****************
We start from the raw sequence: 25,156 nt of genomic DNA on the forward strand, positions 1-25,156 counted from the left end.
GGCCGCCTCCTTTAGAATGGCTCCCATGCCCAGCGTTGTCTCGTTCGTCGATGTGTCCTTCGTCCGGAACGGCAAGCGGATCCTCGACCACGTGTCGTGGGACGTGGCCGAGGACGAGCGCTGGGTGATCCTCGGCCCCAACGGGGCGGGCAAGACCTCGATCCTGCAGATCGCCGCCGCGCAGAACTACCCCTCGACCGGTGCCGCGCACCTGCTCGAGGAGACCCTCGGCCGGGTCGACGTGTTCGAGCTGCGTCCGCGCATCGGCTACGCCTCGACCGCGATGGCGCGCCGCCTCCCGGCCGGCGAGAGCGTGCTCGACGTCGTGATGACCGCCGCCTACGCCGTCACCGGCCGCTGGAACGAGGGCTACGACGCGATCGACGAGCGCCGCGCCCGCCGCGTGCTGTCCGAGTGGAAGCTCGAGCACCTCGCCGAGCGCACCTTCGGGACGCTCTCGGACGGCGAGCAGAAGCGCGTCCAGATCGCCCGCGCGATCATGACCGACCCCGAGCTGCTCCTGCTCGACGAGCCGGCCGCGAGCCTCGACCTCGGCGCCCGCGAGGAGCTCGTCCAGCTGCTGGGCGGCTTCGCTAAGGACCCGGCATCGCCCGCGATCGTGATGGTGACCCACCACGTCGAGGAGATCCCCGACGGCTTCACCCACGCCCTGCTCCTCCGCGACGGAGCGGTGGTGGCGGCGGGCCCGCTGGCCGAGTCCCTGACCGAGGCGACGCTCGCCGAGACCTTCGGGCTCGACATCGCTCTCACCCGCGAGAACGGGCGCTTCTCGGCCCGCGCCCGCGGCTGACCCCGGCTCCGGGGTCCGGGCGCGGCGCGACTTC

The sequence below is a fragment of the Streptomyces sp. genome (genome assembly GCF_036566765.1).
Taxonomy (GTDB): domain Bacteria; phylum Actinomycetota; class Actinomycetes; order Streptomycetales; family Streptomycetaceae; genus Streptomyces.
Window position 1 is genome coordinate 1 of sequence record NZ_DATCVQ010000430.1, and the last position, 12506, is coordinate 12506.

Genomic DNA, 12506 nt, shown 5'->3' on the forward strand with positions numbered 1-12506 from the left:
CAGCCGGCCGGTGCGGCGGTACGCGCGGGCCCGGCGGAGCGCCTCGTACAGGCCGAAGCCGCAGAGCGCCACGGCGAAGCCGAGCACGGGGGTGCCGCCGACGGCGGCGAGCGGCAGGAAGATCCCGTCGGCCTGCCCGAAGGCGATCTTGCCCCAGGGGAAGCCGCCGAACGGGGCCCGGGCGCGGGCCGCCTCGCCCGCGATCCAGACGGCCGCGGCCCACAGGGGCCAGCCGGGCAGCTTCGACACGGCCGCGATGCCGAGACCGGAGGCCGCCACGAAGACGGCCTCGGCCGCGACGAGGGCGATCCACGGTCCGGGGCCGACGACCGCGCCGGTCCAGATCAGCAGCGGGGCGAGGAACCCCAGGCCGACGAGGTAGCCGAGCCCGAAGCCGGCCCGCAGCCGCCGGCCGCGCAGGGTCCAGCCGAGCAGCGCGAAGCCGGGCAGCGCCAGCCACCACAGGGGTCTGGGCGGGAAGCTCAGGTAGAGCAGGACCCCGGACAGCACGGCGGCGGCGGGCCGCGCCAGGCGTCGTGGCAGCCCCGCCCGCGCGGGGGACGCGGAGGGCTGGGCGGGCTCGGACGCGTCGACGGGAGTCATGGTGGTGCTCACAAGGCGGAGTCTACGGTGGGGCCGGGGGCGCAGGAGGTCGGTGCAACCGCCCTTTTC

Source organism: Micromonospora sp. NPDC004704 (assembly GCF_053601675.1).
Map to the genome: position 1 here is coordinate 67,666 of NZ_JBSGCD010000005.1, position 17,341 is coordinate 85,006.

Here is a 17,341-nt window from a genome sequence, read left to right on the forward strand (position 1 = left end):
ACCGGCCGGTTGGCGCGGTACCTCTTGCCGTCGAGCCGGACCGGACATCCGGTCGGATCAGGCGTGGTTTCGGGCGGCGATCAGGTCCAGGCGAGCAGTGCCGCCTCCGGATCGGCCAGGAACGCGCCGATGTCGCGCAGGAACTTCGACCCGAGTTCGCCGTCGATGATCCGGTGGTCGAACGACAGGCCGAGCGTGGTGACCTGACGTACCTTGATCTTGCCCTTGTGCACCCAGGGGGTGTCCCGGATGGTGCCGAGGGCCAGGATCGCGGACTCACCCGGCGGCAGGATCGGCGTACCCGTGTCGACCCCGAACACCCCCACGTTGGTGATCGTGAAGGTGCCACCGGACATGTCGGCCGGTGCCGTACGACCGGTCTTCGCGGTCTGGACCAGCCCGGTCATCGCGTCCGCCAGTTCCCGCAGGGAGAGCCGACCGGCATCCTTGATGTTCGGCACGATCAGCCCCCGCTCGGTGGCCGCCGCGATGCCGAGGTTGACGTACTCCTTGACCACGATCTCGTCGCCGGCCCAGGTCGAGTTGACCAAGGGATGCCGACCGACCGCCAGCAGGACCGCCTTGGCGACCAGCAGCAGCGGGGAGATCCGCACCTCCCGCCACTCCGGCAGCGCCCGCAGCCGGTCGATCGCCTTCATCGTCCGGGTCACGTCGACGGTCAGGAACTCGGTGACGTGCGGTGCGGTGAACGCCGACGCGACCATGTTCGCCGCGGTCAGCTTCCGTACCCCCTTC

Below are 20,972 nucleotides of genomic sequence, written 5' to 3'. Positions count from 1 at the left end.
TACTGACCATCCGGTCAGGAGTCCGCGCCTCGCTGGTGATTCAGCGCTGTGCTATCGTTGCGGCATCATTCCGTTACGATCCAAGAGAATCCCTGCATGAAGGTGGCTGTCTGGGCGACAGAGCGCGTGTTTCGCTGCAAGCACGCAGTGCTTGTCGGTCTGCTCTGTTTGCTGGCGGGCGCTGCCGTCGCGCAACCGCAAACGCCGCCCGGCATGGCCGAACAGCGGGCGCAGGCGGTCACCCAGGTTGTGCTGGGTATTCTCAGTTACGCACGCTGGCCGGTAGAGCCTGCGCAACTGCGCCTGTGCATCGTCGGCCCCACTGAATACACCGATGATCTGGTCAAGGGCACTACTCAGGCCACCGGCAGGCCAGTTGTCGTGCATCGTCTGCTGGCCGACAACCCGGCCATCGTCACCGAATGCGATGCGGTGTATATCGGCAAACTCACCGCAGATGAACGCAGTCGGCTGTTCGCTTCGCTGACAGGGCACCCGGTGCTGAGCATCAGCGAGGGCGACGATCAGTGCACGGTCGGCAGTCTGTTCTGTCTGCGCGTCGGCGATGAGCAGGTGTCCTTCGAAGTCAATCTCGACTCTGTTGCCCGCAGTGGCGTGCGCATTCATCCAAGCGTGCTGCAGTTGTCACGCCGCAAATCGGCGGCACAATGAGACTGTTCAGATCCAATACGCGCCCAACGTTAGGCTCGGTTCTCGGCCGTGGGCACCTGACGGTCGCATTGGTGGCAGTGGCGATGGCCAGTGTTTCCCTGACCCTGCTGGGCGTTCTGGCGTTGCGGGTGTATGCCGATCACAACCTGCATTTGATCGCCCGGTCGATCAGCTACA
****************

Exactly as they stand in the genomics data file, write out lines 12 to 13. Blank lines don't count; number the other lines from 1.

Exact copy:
Below are 20,972 nucleotides of genomic sequence, written 5' to 3'. Positions count from 1 at the left end.
TACTGACCATCCGGTCAGGAGTCCGCGCCTCGCTGGTGATTCAGCGCTGTGCTATCGTTGCGGCATCATTCCGTTACGATCCAAGAGAATCCCTGCATGAAGGTGGCTGTCTGGGCGACAGAGCGCGTGTTTCGCTGCAAGCACGCAGTGCTTGTCGGTCTGCTCTGTTTGCTGGCGGGCGCTGCCGTCGCGCAACCGCAAACGCCGCCCGGCATGGCCGAACAGCGGGCGCAGGCGGTCACCCAGGTTGTGCTGGGTATTCTCAGTTACGCACGCTGGCCGGTAGAGCCTGCGCAACTGCGCCTGTGCATCGTCGGCCCCACTGAATACACCGATGATCTGGTCAAGGGCACTACTCAGGCCACCGGCAGGCCAGTTGTCGTGCATCGTCTGCTGGCCGACAACCCGGCCATCGTCACCGAATGCGATGCGGTGTATATCGGCAAACTCACCGCAGATGAACGCAGTCGGCTGTTCGCTTCGCTGACAGGGCACCCGGTGCTGAGCATCAGCGAGGGCGACGATCAGTGCACGGTCGGCAGTCTGTTCTGTCTGCGCGTCGGCGATGAGCAGGTGTCCTTCGAAGTCAATCTCGACTCTGTTGCCCGCAGTGGCGTGCGCATTCATCCAAGCGTGCTGCAGTTGTCACGCCGCAAATCGGCGGCACAATGAGACTGTTCAGATCCAATACGCGCCCAACGTTAGGCTCGGTTCTCGGCCGTGGGCACCTGACGGTCGCATTGGTGGCAGTGGCGATGGCCAGTGTTTCCCTGACCCTGCTGGGCGTTCTGGCGTTGCGGGTGTATGCCGATCACAACCTGCATTTGATCGCCCGGTCGATCAGCTACA